Yet instead of lauding her accomplishments as a popular comic actress, the world continually asks when she is going to marry whoever she is dating - currently actor Justin Theroux.
As she pointed out, when she poked fun at the ongoing speculation at a recent women’s conference in the US, the assumption is that women are unfulfilled unless they have married and given birth.
“Being a woman, our value and worth is basically associated with our marital status or whether or not we have procreated,” she told feminist and activist Gloria Steinem at the makers Conference on women’s issues in California.
She joked that people assumed single, childless women were “in fact in deep s**t”. What she means to highlight, of course, is that the exact opposite is the case. That she even has to point this out is astonishing in this day and age.
Women who remain childless and single, whether by accident or design, belong to the fastest growing demographic of our age.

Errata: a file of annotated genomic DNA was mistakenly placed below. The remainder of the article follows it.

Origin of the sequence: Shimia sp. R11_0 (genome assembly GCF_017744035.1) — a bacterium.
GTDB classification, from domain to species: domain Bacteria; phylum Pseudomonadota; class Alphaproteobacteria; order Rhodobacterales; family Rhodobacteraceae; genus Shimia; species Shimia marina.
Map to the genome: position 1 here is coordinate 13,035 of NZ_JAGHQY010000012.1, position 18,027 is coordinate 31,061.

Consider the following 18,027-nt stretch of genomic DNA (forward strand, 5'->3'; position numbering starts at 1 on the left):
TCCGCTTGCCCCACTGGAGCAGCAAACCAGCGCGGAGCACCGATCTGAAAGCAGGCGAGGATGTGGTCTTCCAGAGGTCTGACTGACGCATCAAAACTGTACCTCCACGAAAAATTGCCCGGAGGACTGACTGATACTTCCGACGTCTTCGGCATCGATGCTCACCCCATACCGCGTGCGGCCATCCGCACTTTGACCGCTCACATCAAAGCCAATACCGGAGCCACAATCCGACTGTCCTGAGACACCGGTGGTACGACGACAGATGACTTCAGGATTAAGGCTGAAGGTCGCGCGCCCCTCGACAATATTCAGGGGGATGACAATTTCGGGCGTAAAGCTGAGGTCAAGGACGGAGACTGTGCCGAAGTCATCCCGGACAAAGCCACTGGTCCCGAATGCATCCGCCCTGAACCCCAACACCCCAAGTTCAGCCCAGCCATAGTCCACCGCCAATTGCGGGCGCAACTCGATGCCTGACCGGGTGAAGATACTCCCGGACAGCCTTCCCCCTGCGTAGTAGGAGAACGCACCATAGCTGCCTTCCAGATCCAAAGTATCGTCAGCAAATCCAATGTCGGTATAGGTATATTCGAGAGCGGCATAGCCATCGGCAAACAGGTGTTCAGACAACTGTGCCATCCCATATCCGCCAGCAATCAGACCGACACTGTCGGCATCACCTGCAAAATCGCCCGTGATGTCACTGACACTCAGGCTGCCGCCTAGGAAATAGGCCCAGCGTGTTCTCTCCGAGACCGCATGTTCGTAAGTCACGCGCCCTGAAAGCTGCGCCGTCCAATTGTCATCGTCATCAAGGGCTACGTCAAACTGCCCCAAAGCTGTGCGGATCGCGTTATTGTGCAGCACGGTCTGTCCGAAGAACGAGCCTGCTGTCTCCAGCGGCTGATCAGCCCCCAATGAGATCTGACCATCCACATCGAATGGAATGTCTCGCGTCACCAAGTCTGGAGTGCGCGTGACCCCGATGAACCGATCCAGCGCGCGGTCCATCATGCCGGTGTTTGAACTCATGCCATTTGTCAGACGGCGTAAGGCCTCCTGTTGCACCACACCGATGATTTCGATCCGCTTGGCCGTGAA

But, as Aniston has found, and in my experience, too, we may as well still be in the Dark Ages.
As a single woman, I often find myself the subject of people’s pity and, sometimes, their suspicion. No one, not even my closest friends, seems able to believe I am happy in my unattached state.
When I tell them I don’t want to meet a man, they give me a look that says they think I am bravely whistling in the dark. “Bless her heart,” their concerned faces say.
They show ill-disguised disbelief when I assert that I do not want children any more.
And because I am in my 40s, they leave me in no doubt that though they are doing their best to fix me up, it is a tough ask.
I have been variously told by my matchmaker friends: ‘I know a guy whose wife has just left him and he can’t cope on his own... My husband has a friend who’s just got divorced from a woman who beat him black and blue...’
And my all-time favourite: “There’s a guy living on a houseboat near us who seems like a real oddball. He’d be perfect for you.”